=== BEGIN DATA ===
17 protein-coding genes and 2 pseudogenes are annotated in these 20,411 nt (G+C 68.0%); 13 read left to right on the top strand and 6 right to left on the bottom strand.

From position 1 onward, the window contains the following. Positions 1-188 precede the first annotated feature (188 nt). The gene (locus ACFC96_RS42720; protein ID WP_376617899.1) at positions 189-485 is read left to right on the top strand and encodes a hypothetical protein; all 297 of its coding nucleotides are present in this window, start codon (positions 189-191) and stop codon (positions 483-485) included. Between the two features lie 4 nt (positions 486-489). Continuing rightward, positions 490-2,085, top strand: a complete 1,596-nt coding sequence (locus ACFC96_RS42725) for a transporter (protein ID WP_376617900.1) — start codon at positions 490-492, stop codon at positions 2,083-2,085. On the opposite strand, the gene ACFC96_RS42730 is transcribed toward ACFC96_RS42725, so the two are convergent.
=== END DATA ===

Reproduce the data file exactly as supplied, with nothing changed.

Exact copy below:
17 protein-coding genes and 2 pseudogenes are annotated in these 20,411 nt (G+C 68.0%); 13 read left to right on the top strand and 6 right to left on the bottom strand.

From position 1 onward, the window contains the following. Positions 1-188 precede the first annotated feature (188 nt). The gene (locus ACFC96_RS42720; protein ID WP_376617899.1) at positions 189-485 is read left to right on the top strand and encodes a hypothetical protein; all 297 of its coding nucleotides are present in this window, start codon (positions 189-191) and stop codon (positions 483-485) included. Between the two features lie 4 nt (positions 486-489). Continuing rightward, positions 490-2,085, top strand: a complete 1,596-nt coding sequence (locus ACFC96_RS42725) for a transporter (protein ID WP_376617900.1) — start codon at positions 490-492, stop codon at positions 2,083-2,085. On the opposite strand, the gene ACFC96_RS42730 is transcribed toward ACFC96_RS42725, so the two are convergent.